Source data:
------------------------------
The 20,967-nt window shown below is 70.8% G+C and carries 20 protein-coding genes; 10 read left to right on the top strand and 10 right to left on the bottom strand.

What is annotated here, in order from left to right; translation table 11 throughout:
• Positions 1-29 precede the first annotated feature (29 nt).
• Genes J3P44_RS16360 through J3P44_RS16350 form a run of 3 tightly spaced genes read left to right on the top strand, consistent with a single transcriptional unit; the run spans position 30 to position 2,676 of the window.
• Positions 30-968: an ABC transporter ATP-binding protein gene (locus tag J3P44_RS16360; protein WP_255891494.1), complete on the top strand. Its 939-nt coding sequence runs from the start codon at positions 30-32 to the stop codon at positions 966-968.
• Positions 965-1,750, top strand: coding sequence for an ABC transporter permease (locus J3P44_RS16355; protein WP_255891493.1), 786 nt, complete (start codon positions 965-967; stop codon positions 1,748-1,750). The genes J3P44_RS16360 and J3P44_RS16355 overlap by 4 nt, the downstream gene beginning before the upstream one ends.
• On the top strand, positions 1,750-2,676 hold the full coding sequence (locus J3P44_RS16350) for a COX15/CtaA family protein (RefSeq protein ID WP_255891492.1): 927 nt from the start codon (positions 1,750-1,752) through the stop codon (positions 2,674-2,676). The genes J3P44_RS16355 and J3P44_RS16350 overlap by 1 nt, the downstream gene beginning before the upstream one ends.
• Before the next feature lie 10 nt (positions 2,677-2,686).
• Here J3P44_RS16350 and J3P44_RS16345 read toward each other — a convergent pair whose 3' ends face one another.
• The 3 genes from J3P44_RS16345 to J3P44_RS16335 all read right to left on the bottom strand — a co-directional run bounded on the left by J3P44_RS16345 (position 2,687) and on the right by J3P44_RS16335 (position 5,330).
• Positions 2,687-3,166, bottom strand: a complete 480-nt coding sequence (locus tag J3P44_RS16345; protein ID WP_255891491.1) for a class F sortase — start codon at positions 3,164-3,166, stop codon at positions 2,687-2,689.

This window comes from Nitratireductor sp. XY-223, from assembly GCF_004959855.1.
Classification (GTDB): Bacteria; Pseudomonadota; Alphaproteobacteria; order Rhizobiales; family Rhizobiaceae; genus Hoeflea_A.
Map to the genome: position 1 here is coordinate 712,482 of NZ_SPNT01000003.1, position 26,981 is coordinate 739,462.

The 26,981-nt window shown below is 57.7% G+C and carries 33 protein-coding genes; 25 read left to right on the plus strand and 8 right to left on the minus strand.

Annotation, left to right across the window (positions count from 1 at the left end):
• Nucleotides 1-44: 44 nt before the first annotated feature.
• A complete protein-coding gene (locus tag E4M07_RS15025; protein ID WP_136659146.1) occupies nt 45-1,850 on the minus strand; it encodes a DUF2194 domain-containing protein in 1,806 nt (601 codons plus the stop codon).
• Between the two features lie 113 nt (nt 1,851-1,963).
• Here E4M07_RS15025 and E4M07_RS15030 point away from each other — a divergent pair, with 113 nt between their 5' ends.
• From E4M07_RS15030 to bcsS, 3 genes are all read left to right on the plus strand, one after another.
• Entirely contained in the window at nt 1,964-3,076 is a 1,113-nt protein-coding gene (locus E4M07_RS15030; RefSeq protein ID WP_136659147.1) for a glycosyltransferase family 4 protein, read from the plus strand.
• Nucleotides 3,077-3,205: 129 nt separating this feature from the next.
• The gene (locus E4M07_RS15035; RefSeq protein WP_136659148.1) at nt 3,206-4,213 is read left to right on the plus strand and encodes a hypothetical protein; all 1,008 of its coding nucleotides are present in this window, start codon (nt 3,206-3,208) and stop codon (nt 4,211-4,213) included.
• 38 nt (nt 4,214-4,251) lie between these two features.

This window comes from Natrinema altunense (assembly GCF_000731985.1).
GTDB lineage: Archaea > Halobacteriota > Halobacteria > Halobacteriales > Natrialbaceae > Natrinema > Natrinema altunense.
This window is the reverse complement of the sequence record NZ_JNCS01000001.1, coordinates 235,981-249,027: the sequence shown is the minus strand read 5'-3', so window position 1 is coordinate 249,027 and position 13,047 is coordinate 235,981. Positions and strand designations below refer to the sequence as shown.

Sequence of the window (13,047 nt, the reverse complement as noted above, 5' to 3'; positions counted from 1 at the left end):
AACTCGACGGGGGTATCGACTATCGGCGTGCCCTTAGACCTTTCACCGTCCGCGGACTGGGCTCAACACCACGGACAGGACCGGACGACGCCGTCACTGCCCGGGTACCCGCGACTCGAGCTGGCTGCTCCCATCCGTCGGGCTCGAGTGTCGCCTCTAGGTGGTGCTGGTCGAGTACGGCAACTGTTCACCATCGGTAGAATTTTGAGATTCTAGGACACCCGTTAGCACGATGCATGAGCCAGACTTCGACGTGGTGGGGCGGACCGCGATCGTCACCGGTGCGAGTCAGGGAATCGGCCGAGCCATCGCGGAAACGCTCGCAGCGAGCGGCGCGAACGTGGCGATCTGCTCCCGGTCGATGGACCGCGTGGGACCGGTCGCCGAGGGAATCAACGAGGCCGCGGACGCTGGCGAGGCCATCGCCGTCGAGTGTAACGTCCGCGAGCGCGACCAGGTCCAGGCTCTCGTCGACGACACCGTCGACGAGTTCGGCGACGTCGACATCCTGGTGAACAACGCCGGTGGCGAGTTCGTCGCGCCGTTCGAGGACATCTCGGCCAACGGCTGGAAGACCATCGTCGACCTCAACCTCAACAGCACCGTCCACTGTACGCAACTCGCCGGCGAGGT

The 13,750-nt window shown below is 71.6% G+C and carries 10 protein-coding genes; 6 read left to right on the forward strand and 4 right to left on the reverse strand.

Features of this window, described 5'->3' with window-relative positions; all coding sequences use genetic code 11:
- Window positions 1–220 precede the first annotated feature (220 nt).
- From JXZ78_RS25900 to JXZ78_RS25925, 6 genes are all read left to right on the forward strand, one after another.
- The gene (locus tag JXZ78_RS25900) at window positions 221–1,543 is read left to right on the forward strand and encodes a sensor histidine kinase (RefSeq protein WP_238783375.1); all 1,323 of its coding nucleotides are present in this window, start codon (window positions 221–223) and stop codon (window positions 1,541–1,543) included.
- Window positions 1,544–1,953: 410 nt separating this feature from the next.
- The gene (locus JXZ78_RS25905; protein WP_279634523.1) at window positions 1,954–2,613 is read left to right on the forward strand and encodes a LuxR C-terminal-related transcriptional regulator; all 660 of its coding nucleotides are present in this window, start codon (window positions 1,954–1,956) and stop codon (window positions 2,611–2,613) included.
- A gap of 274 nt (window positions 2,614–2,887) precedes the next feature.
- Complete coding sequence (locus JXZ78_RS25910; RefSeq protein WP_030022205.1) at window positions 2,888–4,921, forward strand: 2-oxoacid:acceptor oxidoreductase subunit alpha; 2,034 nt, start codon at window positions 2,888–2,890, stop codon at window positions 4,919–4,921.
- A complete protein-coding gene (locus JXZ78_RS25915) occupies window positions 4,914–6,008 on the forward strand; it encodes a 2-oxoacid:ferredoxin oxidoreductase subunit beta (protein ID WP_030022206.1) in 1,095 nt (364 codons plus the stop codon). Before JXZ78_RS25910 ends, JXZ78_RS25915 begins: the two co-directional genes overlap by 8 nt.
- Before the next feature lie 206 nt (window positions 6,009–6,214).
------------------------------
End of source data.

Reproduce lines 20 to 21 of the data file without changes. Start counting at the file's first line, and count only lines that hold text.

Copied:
• Here E4M07_RS15025 and E4M07_RS15030 point away from each other — a divergent pair, with 113 nt between their 5' ends.
• From E4M07_RS15030 to bcsS, 3 genes are all read left to right on the plus strand, one after another.